Written sources are lacking within Maroon culture; historiography is based on oral tradition and handed down rituals. Because there are different Maroon tribes, there are also different traditions about how rice from Africa ended up in Suriname. It is said among the Okanisi that Sapali, an enslaved foremother, used to braid grains of rice in her hair. Among the Saamaka, Ma Paanza, as the guardian of the rice, is honored with a special gathering every few years. It is almost certain that Sapali and Ma Paanza brought two different varieties of Asian rice and that these varieties have been cultivated in West Africa since 1450, brought from Asia by the Portuguese. DNA research also shows that the black rice is exactly the same as one variety that is still grown in western Ivory Coast.

    Contrary to the traditions of the Maroons themselves, the punitive expeditions that the colonial authorities undertook against them were accurately recorded. As in colonial records and on a 1737 map drawn by the Prussian soldier and cartographer Alexander de Lavaux, who took part in two such expeditions. In addition to the exact location of plantations, Lavaux also drew soldiers with firearms, dogs, burning huts and maroons running away in panic. The Africans went behind the rapids that were difficult for the Dutch to navigate and founded settlements in the jungle where even today dogs are not exactly loved; you don’t see them anywhere.

    Nowadays black rice is hardly eaten, but in the interior it is mainly used for herbal baths to cleanse the spirit and for offerings to the ancestors. Black rice still plays an important role during funerals. Mourning activities for the dead can take weeks, depending on the status of the deceased. In the case of the granman, also called gaaman or gaama, the head of the community and spiritual leader, months. The embalmed body is placed in a special place in the village, with gifts such as drink and cooking oil around the coffin, and people who watch over it. Women are not allowed to go to the cemetery, but grind black rice very finely before the burial and give the rice flour to the men. At the grave, they mix it with water and sprinkle the mixture. Asian rice is also offered to the ancestors during funerals.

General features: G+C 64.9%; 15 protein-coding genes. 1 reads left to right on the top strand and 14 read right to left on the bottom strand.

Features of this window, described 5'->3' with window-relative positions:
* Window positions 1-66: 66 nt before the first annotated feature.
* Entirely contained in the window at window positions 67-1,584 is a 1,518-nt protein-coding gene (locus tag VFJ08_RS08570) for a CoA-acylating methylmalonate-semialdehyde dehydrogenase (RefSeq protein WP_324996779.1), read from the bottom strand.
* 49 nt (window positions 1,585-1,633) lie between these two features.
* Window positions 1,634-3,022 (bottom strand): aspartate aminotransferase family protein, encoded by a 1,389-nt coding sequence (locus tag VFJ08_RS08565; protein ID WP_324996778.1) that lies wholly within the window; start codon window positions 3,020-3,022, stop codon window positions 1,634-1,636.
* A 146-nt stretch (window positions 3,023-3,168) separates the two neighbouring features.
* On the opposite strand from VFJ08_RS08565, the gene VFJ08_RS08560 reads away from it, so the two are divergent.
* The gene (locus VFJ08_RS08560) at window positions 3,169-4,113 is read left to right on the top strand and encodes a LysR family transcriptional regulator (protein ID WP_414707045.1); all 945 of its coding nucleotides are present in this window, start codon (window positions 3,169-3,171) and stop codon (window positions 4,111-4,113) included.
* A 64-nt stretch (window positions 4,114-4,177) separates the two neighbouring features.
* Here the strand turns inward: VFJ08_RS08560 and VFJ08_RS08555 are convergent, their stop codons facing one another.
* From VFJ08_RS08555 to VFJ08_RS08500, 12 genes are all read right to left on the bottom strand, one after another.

Matu alisi, black rice, and other rices native to Africa are tangible evidence of resistance to colonial rule, despite frantic efforts by the Dutch to erase all African features.

    Tessa Leuwsha Figurine Ines Vansteenkiste-Muylle

    Tessa LeuwshaSculpture Ines Vansteenkiste-Muylle

    Tessa Leuwsha

    Tessa Leuwsha is a writer and cultural attaché at the Dutch embassy in Paramaribo. Her literary work has been nominated for several awards. Fansi’s silence, a grandmother and slavery is edited by her into a documentary. The tramp, in search of Suriname’s resilience is her most recent book.